THE HAGUE: European Union’s drug regulator has banned cough medicines containing pholcodine due to the risk of potentially deadly allergic reactions
European Medicines Agency (EMA) recommended that treatments containing pholcodine, which is used in adults and children to treat dry coughs, should be withdrawn from sale.
“Use of pholcodine in the 12 months before general anesthesia… is a risk factor for developing an anaphylactic reaction to muscle relaxants in the anesthetic,” the Amsterdam-based watchdog said.
Anaphylactic shock is a sudden, severe, and life-threatening allergic reaction, it added.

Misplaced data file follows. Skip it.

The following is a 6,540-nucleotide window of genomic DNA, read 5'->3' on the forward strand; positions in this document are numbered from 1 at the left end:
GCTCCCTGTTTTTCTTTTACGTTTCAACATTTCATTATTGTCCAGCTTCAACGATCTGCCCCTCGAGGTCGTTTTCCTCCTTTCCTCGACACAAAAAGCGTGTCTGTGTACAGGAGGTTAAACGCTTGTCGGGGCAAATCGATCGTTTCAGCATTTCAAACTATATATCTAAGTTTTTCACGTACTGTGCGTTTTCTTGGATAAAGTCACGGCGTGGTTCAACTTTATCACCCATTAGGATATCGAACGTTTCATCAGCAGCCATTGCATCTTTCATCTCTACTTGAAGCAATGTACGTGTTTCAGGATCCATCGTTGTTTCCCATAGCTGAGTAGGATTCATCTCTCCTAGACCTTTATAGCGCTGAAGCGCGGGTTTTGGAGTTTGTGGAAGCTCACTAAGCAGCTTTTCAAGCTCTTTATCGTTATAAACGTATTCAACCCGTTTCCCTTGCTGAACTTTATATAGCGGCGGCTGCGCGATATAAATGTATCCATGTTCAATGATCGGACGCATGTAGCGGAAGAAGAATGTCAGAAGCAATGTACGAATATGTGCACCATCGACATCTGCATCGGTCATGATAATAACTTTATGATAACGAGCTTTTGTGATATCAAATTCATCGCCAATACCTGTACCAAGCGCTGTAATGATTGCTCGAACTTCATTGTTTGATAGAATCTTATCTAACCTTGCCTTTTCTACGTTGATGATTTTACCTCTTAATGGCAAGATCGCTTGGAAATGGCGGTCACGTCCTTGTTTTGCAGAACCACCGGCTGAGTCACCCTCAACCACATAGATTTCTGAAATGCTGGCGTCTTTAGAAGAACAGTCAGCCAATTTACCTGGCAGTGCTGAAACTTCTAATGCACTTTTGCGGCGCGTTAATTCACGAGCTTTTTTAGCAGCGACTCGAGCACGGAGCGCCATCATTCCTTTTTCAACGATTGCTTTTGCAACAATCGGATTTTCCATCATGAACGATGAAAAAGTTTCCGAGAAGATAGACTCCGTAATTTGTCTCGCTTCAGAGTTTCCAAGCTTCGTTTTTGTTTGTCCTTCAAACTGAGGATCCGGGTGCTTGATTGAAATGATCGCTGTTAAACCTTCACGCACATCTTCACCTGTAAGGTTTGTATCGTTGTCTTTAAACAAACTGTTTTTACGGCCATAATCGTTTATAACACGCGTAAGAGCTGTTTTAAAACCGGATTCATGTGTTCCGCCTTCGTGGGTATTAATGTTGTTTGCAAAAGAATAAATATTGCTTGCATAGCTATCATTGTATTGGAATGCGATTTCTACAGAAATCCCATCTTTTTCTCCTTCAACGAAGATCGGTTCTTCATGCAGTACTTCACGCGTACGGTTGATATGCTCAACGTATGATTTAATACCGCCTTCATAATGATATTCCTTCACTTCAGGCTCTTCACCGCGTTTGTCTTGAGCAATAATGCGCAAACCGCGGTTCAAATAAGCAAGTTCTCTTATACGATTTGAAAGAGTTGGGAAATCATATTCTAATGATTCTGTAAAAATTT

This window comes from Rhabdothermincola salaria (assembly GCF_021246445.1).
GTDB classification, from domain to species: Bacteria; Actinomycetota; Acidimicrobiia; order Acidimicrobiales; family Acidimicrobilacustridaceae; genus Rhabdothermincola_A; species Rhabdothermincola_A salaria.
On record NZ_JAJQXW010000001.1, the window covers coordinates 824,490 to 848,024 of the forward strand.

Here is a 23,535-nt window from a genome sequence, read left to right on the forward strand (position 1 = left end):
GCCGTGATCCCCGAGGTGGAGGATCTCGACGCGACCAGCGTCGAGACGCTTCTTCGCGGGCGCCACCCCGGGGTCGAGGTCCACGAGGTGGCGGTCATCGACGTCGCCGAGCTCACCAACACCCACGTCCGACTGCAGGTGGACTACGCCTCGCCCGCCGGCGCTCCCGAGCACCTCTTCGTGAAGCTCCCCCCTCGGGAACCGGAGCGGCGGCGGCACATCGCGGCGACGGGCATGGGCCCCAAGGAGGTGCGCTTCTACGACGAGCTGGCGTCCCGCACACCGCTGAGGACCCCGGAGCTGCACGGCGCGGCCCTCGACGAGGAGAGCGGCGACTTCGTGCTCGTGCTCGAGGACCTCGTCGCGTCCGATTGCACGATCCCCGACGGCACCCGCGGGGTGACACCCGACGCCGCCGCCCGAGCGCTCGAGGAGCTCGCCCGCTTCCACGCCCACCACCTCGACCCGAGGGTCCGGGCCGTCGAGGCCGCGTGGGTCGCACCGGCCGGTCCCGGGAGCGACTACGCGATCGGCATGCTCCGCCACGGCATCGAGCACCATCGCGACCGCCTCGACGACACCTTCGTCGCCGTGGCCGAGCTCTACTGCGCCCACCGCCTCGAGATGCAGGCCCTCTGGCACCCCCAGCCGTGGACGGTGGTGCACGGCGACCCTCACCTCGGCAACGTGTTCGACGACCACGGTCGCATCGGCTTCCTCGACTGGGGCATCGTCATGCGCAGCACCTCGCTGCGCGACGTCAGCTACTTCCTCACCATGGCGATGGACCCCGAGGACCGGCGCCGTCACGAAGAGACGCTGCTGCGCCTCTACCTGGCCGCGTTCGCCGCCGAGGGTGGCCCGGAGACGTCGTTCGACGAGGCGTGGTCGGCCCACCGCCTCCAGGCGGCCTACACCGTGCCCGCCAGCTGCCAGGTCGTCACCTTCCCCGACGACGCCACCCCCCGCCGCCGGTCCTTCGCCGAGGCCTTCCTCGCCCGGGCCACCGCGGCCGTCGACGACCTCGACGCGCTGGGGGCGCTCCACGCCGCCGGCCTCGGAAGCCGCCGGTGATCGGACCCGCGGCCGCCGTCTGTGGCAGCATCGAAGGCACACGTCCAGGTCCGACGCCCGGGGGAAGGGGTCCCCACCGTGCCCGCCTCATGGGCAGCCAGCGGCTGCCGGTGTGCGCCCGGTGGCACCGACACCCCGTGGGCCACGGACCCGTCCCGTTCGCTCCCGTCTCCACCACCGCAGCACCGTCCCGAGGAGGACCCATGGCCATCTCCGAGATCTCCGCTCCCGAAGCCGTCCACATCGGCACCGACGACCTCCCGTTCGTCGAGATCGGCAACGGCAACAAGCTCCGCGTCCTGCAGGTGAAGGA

Medicines with the chemical were “being withdrawn from the EU market and will therefore no longer be available by prescription or over the counter.”
Opioid-based pholcodine has been used as a cough medicine since the 1950s.
Medicines containing the chemical are currently authorized in the EU countries of Belgium, Croatia, France, Ireland, Lithuania, Luxembourg, and Slovenia, under brand names including Dimetane, Biocalyptol, and Broncalene.
France had said in September that pholcodine could be banned due to the risk of allergies.
In April 2020 at the height of the Covid-19 pandemic, when a dry cough was one of the main symptoms of the disease, French authorities recommended against the use of syrups with pholcodine.
The EMA in January had recommended updating packaging to warn of the risk of allergies, based on new data.